With the Greek far left set to take power after Sunday’s staggering parliamentary elections, its next prime minister Alexis Tspiras will be just one of many key figures who will now become the central players in the latest chapter of the European Union’s economic policy debate.
After Tspiras, no one will be more important than the economic advisers to whom the new government will entrust its attempt to reverse Greek economic policy and to negotiate debt relief from skeptical European Union leaders and international bondholders.
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Among the chief economic advisers to Tsipras and the soon-to-be-governing SYRIZA (the Coalition of the Radical Left, Συνασπισμός Ριζοσπαστικής Αριστεράς) are a handful of colorful personalities, from moderates to Marxists, all of whom will shape Greek economic policy in the years ahead.
Varoufakis: the political neophyte and telegenic economics professor
Yanis Varoufakis, an economics professor at the University of Athens, is widely tipped to become Greece’s next finance minister or, at the very least, lead the new government in negotiations with the troika — the European Central Bank, European Commission and the International Monetary Fund — and other EU leaders. Until very recently, Varoufakis was an outsider to Greek politics. He’s not a politician and, until recently, was a visiting professor at the University of Texas in Austin.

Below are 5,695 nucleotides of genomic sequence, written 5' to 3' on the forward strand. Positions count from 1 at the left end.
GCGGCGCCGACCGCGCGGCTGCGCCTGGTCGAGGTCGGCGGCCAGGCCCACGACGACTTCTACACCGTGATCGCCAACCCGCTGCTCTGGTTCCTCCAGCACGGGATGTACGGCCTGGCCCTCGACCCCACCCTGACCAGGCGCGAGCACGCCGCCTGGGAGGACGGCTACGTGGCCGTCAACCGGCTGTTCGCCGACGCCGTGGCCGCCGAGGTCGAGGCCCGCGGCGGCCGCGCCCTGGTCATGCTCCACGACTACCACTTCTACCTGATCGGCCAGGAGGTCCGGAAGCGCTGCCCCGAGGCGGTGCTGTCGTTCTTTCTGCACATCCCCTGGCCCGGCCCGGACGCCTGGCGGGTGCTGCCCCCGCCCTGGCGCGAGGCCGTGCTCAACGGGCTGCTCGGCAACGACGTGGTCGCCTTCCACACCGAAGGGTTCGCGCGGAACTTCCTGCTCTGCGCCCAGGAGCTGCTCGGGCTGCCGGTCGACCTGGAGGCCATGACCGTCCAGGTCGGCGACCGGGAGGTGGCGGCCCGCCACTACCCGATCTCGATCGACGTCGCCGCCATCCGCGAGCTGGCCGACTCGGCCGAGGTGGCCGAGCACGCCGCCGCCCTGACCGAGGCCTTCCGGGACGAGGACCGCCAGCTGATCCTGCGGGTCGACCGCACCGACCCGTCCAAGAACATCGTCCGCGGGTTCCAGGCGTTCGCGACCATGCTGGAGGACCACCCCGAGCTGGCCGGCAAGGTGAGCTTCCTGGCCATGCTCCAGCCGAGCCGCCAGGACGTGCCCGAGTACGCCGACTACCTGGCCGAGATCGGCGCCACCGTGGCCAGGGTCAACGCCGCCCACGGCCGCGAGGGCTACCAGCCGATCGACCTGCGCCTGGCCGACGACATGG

Varoufakis, however, was invited to run for a parliamentary seat by SYRIZA’s leaders. His international profile (Varoufakisis half Australian) and fluent English skills mean that he could soothe international markets as the chief economic spokesperson for Greece’s new government. A former adviser to George Papandreou in the early 2000s, Varoukakis has been a strident critic of the austerity measures that, first Papandreou and, since 2012, outgoing prime minister Antonis Samaras have accepted as conditions for Greece’s two bailouts, totaling €240 billion. In his announcement that he would stand as a candidate for the Hellenic Parliament, he compared that austerity to ‘fiscal waterboarding’:
Instead of discussing, in the European Union’s fora, the nature of our systemic crisis, the powers-that-be were busy fiscally waterboarding proud nations, letting them take a few short breaths before submerging them again into the waters of illiquidity.
Somewhat unusually for a European finance minister, Varoufakis has not shied away from criticizing the United States. Three years ago, Varoufakis wrote a book, The Global Minotaur, that paints a menacing portrait of the role of US economic policy vis-à-vis the rest of the world and American workers. Continue reading Meet Greece’s new economic policymakers